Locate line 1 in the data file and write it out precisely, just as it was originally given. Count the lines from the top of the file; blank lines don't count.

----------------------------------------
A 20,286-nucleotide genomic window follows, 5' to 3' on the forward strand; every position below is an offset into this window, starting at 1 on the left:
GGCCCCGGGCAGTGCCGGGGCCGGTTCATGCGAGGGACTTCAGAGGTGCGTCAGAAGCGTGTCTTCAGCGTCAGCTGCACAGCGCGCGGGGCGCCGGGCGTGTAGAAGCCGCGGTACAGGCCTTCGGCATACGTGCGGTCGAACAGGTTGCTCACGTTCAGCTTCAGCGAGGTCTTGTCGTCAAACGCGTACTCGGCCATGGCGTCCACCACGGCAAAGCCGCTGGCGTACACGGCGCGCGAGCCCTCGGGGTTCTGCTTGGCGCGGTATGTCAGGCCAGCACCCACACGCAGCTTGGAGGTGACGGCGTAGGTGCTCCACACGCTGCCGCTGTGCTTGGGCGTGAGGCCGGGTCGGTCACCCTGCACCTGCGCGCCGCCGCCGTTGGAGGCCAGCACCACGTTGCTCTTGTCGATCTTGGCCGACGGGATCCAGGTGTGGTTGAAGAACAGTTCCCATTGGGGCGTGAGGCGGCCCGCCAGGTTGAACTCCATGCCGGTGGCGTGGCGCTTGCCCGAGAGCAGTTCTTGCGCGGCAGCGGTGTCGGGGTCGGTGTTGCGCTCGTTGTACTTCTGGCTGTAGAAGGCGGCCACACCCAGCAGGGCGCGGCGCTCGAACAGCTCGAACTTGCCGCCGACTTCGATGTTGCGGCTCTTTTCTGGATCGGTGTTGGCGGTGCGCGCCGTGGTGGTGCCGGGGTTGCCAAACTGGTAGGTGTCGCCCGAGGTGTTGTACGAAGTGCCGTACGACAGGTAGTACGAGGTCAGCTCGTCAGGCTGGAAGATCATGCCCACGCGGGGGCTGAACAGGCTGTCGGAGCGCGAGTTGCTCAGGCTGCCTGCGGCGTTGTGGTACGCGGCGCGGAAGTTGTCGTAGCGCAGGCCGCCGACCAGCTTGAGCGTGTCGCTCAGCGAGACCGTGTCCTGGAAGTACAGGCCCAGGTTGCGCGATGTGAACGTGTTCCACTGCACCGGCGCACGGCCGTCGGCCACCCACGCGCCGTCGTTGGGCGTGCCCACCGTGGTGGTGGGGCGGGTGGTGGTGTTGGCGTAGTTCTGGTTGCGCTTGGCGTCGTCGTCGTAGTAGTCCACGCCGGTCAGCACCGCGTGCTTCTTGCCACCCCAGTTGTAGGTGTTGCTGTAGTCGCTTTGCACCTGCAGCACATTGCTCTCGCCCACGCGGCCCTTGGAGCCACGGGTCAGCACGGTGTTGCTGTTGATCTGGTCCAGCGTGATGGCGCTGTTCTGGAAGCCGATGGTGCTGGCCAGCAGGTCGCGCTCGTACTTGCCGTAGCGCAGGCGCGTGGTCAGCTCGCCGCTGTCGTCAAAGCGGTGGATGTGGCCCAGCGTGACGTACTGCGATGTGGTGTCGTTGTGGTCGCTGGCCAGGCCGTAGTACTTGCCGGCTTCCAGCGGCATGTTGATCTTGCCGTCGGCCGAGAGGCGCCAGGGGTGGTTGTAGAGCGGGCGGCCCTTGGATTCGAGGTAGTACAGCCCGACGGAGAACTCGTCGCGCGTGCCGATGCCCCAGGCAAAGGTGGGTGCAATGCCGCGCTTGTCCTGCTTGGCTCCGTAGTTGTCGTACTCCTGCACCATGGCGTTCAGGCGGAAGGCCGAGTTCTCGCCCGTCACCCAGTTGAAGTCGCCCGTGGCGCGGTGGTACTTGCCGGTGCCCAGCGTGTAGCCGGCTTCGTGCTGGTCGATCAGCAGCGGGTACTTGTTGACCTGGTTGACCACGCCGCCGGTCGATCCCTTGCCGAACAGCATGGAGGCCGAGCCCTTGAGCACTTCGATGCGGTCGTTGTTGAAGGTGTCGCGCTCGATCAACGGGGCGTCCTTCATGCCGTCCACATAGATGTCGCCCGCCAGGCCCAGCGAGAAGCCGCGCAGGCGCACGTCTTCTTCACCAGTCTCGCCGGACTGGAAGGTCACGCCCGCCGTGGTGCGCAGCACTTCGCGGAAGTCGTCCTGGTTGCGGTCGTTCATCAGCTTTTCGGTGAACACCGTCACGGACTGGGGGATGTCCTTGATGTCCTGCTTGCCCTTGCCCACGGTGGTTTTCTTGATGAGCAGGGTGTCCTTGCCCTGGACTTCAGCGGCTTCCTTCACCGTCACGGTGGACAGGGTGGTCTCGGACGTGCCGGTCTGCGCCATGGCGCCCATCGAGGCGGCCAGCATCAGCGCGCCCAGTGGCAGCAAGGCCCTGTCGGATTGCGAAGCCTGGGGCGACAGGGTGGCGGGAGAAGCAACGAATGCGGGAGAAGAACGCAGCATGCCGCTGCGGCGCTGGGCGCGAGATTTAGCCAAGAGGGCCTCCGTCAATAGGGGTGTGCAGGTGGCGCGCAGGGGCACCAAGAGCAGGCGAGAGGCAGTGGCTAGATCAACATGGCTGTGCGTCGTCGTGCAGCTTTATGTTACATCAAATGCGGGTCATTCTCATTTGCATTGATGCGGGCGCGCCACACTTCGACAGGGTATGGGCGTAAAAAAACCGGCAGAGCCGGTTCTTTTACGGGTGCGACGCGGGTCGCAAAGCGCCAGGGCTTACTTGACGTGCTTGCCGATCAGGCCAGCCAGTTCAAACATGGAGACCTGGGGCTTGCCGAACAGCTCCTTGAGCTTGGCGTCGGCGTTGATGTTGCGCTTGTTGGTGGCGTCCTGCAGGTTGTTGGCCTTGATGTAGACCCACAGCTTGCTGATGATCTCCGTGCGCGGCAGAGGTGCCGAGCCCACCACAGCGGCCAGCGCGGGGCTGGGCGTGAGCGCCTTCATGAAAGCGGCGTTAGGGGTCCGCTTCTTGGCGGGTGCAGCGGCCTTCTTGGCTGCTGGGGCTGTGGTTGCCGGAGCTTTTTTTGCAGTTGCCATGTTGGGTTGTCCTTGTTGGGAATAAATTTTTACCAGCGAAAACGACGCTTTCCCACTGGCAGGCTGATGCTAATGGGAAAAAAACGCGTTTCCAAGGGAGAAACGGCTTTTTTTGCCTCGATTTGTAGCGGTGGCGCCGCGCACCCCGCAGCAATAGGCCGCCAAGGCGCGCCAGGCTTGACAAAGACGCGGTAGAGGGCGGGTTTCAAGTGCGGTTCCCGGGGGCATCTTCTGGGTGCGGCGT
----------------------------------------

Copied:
A 20,286-nucleotide genomic window follows, 5' to 3' on the forward strand; every position below is an offset into this window, starting at 1 on the left: